Anti-trophy trafficking watchdog wants markets shut.


John Sambo, East African Business Week.

Date Published

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CITES, the global anti-trophy trafficking  watchdog, has recommended countries such as Japan with legal domestic ivory markets, which are not regulated by the convention, start closing them down because they are seen as contributing to poaching writes John Sambo.

The average price for a kilo of ivory is about $1000 before being fashioned.

Member states of the UN Convention on International Trade in Endangered Species (CITES) were meeting in Johannesburg last month and once again voted against allowing some countries to sell their ivory stocks.

Namibia and Zimbabwe had requested CITES to sanction the sale of their confiscated ivory. Representatives of the two countries say the main reason is to raise money for conservation efforts, but the rest of CITES were not convinced.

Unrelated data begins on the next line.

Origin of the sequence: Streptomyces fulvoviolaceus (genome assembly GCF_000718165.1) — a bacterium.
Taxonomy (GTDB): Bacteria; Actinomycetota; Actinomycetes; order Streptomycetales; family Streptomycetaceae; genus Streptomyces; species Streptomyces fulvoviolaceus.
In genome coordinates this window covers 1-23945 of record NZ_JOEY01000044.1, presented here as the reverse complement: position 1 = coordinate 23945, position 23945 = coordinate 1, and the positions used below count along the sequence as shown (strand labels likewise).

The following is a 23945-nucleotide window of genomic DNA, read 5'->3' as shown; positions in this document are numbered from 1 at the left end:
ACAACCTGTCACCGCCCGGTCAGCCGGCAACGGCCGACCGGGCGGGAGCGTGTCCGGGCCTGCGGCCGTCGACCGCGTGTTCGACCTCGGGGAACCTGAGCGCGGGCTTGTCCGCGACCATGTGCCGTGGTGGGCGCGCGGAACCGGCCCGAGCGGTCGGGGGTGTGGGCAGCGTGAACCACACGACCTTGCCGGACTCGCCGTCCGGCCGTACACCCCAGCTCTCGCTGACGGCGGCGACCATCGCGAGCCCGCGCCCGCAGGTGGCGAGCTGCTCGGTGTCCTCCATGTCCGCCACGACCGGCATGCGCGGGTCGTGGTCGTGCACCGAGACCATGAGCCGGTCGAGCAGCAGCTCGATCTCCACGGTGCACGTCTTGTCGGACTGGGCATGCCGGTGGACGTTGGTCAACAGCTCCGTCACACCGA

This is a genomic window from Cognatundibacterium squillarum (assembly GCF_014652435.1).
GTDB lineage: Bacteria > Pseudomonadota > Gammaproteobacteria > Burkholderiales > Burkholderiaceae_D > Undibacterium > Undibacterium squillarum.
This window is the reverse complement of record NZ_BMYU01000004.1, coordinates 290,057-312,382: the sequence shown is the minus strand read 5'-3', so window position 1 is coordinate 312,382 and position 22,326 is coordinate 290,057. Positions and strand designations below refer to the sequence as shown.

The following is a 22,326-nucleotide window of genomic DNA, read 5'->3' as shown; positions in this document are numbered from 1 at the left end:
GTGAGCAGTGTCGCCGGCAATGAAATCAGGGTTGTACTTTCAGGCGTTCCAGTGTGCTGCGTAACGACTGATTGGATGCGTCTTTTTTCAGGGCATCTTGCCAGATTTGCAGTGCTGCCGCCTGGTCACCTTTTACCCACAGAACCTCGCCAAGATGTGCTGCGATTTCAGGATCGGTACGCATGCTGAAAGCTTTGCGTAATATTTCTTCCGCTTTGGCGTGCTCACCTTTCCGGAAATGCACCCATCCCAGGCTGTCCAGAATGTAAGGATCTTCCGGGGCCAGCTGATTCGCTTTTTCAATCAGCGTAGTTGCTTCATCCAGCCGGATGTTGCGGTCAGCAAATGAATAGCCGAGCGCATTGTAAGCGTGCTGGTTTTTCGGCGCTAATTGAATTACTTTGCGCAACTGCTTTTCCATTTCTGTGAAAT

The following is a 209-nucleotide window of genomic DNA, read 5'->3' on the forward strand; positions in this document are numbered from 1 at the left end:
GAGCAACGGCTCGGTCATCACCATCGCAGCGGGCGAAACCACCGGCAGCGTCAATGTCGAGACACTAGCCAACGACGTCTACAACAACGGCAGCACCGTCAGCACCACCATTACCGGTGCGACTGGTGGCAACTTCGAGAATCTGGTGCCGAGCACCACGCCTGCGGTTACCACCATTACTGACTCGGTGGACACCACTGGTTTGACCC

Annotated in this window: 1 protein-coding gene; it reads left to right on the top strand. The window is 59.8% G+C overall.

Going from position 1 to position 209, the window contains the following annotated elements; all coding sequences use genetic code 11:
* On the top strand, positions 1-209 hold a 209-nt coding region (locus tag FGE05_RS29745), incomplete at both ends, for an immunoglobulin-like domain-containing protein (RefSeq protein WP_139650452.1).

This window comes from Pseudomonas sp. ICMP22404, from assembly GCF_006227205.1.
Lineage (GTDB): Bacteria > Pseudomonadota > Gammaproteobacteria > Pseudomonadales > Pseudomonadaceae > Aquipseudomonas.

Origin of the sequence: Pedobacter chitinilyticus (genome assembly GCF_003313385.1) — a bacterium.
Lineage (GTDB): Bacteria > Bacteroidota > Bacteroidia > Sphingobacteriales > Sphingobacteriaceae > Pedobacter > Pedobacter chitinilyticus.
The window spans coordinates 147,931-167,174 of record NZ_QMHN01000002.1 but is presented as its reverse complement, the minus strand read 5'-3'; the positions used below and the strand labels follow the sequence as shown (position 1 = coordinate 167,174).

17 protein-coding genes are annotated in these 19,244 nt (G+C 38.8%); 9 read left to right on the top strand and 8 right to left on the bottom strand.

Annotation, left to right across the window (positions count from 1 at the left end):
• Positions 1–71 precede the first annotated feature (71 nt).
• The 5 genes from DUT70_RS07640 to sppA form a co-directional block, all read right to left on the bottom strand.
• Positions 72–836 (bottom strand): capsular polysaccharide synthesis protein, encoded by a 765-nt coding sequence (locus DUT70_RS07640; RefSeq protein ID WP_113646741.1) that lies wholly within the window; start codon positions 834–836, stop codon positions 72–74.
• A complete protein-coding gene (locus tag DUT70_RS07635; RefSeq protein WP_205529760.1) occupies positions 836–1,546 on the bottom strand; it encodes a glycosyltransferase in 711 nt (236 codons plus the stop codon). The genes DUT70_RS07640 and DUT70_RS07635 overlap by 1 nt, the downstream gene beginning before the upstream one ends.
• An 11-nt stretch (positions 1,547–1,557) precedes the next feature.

Ginette Hemley, Head of conservation group WWF’s CITES delegation said, “African elephants are in steep decline across much of the continent due to poaching for their ivory, and opening up any legal trade in ivory would complicate efforts to conserve them. It could offer criminal syndicates new avenues to launder poached ivory.”

Last year, the United States and China mooted plans to close their markets, but the process has remained slow.

“While physical market availability in the US appears to be declining in the face of strong regulatory and public awareness measures by the government to ban the elephant ivory trade, vendors generally lack a clear understanding of the new Federal and State laws regulating the commercial sale of elephant ivory,” Rachel Kramer, Senior Program Officer for TRAFFIC US said.

A global ban on ivory sales was imposed in 1989 to curb a wave of poaching but, in one-off rulings, CITES allowed Botswana, Namibia and Zimbabwe to sell stockpiles to Japan, and South Africa to sell to China and Japan in 2008.

A similar ban was applied to rhino horn in 1977, but poaching of both elephants and rhinos has soared in recent years.